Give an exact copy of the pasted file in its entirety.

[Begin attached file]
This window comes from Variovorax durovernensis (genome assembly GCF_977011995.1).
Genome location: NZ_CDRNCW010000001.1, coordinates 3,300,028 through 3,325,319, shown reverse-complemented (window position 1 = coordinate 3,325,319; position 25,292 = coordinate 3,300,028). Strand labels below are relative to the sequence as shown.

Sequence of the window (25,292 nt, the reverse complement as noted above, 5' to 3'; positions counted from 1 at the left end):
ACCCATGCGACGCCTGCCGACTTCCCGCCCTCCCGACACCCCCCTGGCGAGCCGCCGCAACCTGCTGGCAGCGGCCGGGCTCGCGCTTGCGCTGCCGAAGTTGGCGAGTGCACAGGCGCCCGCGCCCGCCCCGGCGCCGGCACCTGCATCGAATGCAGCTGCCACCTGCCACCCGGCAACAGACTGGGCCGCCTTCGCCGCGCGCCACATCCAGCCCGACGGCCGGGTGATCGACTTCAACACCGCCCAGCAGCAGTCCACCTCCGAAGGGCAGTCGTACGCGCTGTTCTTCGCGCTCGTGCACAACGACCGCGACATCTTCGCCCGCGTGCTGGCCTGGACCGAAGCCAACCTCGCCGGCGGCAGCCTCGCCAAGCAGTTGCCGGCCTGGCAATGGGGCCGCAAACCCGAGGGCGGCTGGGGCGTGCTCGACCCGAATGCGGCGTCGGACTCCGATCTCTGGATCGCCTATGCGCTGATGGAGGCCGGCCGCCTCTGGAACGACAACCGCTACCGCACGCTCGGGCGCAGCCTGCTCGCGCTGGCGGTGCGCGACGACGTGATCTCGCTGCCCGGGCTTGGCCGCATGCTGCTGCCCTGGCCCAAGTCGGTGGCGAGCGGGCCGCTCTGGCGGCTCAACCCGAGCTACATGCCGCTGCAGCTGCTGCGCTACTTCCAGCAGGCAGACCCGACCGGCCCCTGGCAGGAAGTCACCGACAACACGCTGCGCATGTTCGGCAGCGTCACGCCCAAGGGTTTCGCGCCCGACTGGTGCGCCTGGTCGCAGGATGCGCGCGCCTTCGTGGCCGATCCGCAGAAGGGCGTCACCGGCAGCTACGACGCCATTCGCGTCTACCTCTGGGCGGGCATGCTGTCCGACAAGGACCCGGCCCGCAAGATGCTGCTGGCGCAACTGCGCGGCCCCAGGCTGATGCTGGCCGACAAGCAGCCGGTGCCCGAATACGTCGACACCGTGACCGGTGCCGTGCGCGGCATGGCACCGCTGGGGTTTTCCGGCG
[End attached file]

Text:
This window comes from Variovorax durovernensis (genome assembly GCF_977011995.1).
Genome location: NZ_CDRNCW010000001.1, coordinates 3,300,028 through 3,325,319, shown reverse-complemented (window position 1 = coordinate 3,325,319; position 25,292 = coordinate 3,300,028). Strand labels below are relative to the sequence as shown.

Sequence of the window (25,292 nt, the reverse complement as noted above, 5' to 3'; positions counted from 1 at the left end):
ACCCATGCGACGCCTGCCGACTTCCCGCCCTCCCGACACCCCCCTGGCGAGCCGCCGCAACCTGCTGGCAGCGGCCGGGCTCGCGCTTGCGCTGCCGAAGTTGGCGAGTGCACAGGCGCCCGCGCCCGCCCCGGCGCCGGCACCTGCATCGAATGCAGCTGCCACCTGCCACCCGGCAACAGACTGGGCCGCCTTCGCCGCGCGCCACATCCAGCCCGACGGCCGGGTGATCGACTTCAACACCGCCCAGCAGCAGTCCACCTCCGAAGGGCAGTCGTACGCGCTGTTCTTCGCGCTCGTGCACAACGACCGCGACATCTTCGCCCGCGTGCTGGCCTGGACCGAAGCCAACCTCGCCGGCGGCAGCCTCGCCAAGCAGTTGCCGGCCTGGCAATGGGGCCGCAAACCCGAGGGCGGCTGGGGCGTGCTCGACCCGAATGCGGCGTCGGACTCCGATCTCTGGATCGCCTATGCGCTGATGGAGGCCGGCCGCCTCTGGAACGACAACCGCTACCGCACGCTCGGGCGCAGCCTGCTCGCGCTGGCGGTGCGCGACGACGTGATCTCGCTGCCCGGGCTTGGCCGCATGCTGCTGCCCTGGCCCAAGTCGGTGGCGAGCGGGCCGCTCTGGCGGCTCAACCCGAGCTACATGCCGCTGCAGCTGCTGCGCTACTTCCAGCAGGCAGACCCGACCGGCCCCTGGCAGGAAGTCACCGACAACACGCTGCGCATGTTCGGCAGCGTCACGCCCAAGGGTTTCGCGCCCGACTGGTGCGCCTGGTCGCAGGATGCGCGCGCCTTCGTGGCCGATCCGCAGAAGGGCGTCACCGGCAGCTACGACGCCATTCGCGTCTACCTCTGGGCGGGCATGCTGTCCGACAAGGACCCGGCCCGCAAGATGCTGCTGGCGCAACTGCGCGGCCCCAGGCTGATGCTGGCCGACAAGCAGCCGGTGCCCGAATACGTCGACACCGTGACCGGTGCCGTGCGCGGCATGGCACCGCTGGGGTTTTCCGGCG